What you need to know about evidence suppression

What you need to know about evidence suppression

On Behalf of | May 20, 2024 | Criminal Defense

To put it lightly, being hit with criminal charges can be stressful. You might find yourself worrying about what a conviction could mean for your freedom and your future, which may drive you to seek quick resolution that spares you from the harshest penalties available under the law.

That could be a mistake. You should thoroughly vet your criminal defense options before talking to prosecutors about a plea deal. After all, there may be strategies that you can utilize that will either give you the upper hand in plea negotiations or put you in a position to obtain dismissed charges or an acquittal. One of them is seeking evidence suppression.

What does it mean to suppress evidence?

Suppressing evidence means that you block the prosecution from introducing certain evidence against you at trial. This can cut the legs out from under the prosecution’s case, significantly increasing your chances of winning your case.

Although evidence suppression can be powerful in your case, it isn’t automatic. Rather, you’ll have to aggressively pursue suppression by filing a motion with the court that specifies why the evidence in question should be suppressed. Then, the court will hold a hearing on the matter where you and prosecutors get to argue your points.

What circumstances warrant evidence suppression?

There are several that you should be aware of, as any one of them may be implicated in your case. These include:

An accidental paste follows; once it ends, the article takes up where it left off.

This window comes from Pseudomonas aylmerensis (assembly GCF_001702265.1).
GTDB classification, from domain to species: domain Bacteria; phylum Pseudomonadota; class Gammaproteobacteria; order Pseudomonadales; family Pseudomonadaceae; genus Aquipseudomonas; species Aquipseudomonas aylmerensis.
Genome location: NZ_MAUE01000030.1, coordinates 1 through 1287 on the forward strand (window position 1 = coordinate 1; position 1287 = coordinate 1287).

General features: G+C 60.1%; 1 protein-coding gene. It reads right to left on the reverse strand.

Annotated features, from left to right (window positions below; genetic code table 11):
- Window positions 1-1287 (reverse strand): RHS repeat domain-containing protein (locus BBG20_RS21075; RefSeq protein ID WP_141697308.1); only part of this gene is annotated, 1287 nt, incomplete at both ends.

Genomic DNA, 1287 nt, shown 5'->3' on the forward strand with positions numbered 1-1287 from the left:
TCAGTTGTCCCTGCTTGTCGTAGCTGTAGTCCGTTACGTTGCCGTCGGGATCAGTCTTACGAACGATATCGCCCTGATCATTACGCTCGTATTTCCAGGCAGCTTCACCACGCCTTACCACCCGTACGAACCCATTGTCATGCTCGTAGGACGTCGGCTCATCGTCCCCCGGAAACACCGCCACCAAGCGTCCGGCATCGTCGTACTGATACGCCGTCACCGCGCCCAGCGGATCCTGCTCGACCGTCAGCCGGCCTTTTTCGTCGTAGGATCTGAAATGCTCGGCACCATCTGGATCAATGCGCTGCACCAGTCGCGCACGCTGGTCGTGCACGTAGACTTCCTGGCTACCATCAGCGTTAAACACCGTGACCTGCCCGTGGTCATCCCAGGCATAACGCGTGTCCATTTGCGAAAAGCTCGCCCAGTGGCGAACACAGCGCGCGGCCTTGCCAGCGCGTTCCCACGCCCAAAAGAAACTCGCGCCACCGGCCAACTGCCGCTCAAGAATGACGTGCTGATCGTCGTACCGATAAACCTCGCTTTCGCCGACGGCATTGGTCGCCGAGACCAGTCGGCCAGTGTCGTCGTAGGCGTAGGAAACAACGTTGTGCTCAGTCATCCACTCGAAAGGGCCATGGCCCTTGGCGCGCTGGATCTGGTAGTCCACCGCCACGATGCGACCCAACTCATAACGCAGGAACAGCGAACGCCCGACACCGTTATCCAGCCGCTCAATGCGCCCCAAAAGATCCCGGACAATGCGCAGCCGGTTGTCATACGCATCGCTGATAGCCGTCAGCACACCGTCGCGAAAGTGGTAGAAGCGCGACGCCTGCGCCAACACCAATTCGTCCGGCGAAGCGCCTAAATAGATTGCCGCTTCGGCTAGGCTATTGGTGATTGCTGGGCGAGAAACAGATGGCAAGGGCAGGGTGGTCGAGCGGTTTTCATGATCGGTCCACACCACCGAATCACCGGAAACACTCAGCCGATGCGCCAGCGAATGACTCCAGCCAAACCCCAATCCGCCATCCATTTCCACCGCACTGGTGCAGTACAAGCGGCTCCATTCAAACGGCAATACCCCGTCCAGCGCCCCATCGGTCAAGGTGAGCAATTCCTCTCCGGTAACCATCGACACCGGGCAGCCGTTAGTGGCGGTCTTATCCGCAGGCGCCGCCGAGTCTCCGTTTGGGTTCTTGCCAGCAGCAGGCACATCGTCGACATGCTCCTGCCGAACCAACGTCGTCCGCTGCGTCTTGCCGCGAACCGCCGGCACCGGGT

• Defective warrant: The police typically need a warrant before they can search your home, business, or car. To secure that warrant, they need to meet a threshold standard with a judge to convince them that there’s a good chance that they’ll find incriminating evidence. If that warrant is based on false or misleading information, though, or the warrant lacks specificity in what can be searched, then you might be able to argue that your rights were violated by the defective warrant and that the evidence that was subsequently seized is tainted with illegality.
  • Misuse of a warrant exception: There are several exceptions to the general warrant requirement. But the police misuse them all the time. When they do, they’ve violated your Constitutional rights, and you’ll be in a strong position to suppress any evidence that was seized.
  • An illegal traffic stop: Similarly, if the police stop you without the requisite reasonable suspicion or probable cause necessary to initiate an illegal stop, then anything that happens afterward, including a search of your vehicle and the seizure of incriminating evidence, is deemed illegal. By relying on the fruit of the poisonous tree doctrine, then, you’ll likely be able to suppress this evidence.
  • Improper collection and storage of evidence: Evidence can be compromised when it’s mishandled. Therefore, if the police don’t follow proper protocols when gathering, storing, and testing evidence, then you’ll be able to argue that’s its reliability has been drawn into question. In some instances where the reliability of the evidence is devastated, the court will disallow it from being presented against you. In other instances, though, the court may allow it to be entered into evidence but will allow any errors to be used to attack the weight that should be given to that evidence.

Can you block the prosecution’s evidence in your case?

It’s going to depend on the unique facts of your case. But one thing is certain: you shouldn’t go into your case without a full understanding of your defense options. If you walk blindly into your case, then you’re setting yourself up for a poor outcome. Take the time needed to consider your criminal defense options and choose those strategies that best position you for success.